Undoubtedly the person to beat will be the first ever Japanese mens world champion and Olympic bronze medalist, Daisuke Takahashi, who won the Nagoya Grand Prix event with enjoyable and difficult routines by a margin of 16.60 over American Jeremy Abbott. After that victory, the seemingly modest Takahashi said, "I enjoyed skating as the audience pumped me up. But I could perform just about 30 per cent of what I meant to do. I had jump mistakes, unsteady spins and steps that wore me out towards the end. But I got more points than I expected. I guess my program has been rated well." He did a quad and two triple Axels in his free, but received an edge call on a triple flip, singled a Salchow and got an arrow on the second jump of a triple Lutz to double loop combo.
Takahashiís main rivals are expected to be his teammate Nobunari Oda, who led after the Short Program in Skate Canada and finished second overall, and the USís Adam Rippon.
Oda, who is 23, and his wife had their first child, a son, Shintaro, on October 1. Soon after, Oda had to travel to Canada for that Grand Prix and has not been back since. Last season he had a very up-and-down experience. He lost his national title but then finished seventh in the Olympics. When he got to Worlds a few weeks later, he had a meltdown in the Short Program, ending up 28th and not qualifying for the Free. "I was really upset after Worlds," Oda explained somewhat unnecessarily. He subsequently left his coach, Nikolai Morosov, and is now partially trained in Japan, and travels back and forth to Barrie, Ontario for instruction from Lee Barkell.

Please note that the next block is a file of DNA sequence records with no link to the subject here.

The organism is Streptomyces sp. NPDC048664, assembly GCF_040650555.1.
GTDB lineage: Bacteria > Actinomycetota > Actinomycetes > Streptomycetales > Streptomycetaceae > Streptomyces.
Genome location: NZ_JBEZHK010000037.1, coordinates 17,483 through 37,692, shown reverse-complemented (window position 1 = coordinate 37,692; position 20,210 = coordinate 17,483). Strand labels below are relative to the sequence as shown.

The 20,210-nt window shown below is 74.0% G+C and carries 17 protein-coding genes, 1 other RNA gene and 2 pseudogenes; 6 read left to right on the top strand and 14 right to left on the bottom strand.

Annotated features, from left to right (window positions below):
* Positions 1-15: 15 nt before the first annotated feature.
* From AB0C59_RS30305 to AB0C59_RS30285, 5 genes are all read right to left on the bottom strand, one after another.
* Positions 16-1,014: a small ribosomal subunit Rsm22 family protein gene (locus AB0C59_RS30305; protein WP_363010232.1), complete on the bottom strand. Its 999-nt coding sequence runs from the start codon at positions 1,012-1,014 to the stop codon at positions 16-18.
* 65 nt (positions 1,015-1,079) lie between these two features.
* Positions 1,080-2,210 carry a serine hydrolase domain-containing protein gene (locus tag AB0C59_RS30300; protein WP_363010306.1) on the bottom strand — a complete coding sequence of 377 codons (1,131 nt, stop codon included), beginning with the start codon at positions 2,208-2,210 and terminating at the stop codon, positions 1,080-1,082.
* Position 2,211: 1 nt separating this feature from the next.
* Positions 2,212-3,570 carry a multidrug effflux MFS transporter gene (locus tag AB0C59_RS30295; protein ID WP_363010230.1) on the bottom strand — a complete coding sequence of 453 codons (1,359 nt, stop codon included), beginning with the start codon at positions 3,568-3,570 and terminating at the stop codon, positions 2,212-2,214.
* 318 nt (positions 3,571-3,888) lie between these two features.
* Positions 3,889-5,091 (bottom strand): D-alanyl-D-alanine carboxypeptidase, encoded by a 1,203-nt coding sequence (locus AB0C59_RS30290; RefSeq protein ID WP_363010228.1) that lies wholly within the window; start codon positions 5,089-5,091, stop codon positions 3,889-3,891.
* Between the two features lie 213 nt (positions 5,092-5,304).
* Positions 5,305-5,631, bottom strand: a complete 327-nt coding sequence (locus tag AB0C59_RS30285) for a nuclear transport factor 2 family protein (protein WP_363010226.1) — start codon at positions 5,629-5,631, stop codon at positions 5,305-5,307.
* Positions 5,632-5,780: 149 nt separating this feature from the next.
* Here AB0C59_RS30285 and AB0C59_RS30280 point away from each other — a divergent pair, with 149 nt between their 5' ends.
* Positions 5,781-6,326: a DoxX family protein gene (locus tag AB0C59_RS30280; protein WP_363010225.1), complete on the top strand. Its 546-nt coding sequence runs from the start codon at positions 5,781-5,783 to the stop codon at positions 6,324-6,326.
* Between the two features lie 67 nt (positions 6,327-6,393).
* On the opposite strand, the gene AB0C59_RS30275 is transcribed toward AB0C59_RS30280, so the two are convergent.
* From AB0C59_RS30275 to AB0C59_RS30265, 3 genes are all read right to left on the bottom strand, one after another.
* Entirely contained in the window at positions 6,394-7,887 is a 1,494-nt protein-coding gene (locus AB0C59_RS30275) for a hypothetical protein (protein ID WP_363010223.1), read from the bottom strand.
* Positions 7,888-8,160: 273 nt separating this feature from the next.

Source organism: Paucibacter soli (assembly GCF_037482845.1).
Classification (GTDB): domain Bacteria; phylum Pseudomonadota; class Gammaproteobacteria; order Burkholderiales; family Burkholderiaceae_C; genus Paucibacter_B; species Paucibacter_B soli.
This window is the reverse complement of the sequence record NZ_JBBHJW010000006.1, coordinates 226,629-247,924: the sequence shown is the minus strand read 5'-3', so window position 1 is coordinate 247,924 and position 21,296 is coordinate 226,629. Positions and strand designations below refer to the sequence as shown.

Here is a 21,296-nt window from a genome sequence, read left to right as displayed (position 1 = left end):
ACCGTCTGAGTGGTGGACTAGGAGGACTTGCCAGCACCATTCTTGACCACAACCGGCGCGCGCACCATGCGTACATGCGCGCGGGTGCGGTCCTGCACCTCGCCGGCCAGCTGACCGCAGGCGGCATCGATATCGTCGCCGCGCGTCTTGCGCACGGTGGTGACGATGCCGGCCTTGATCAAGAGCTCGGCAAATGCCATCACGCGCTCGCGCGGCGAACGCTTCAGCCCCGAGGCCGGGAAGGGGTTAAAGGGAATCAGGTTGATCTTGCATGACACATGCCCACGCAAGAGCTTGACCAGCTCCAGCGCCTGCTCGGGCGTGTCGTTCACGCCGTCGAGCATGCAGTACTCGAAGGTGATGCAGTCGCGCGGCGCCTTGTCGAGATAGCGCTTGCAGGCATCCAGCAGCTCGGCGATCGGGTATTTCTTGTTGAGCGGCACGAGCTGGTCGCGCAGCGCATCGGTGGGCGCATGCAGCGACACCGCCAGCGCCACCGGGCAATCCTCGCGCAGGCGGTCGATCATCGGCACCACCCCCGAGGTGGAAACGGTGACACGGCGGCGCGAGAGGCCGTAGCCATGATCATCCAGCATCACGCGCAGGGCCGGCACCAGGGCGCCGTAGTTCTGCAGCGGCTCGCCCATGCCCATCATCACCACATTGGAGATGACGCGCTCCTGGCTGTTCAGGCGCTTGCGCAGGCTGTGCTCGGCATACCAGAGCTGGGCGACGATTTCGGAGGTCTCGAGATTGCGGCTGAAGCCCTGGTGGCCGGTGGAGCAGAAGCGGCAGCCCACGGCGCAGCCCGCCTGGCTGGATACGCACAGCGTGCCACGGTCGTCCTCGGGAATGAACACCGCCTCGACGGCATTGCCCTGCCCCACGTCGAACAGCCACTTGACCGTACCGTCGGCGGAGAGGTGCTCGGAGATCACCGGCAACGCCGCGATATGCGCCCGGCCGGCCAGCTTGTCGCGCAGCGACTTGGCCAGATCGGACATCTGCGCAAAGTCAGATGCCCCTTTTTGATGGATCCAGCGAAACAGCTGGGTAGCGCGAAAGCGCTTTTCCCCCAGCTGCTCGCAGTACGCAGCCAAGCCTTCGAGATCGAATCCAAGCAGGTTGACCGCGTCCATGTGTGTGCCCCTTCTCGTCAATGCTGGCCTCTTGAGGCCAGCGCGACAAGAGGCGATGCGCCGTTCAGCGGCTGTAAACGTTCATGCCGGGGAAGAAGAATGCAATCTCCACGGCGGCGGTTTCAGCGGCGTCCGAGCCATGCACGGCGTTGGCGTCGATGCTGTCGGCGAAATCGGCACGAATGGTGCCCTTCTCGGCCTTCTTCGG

Rippon, who turns 21 on the day before Skate America, has a move which is his alone (see below). He also trains in Canada. After winning the world junior title in 2008, he went to Toronto to get routines choreographed by David Wilson at the Toronto Cricket, Curling and Skating Club. There, he was seen by Brian Orser, who became interested in training him. "He asked to see what I could do. At first, I was afraid to show him my íTano Lutz (with arm over head) because I knew he and Boitano were rivals and I didnít know how heíd feel about it." (Orser is most famous for the battle of the Brians at the 1988 Olympics in Calgary, when he and Brian Boitano both gave incredibly moving performances, with Boitano taking gold and Orser getting his second straight Olympic silver.)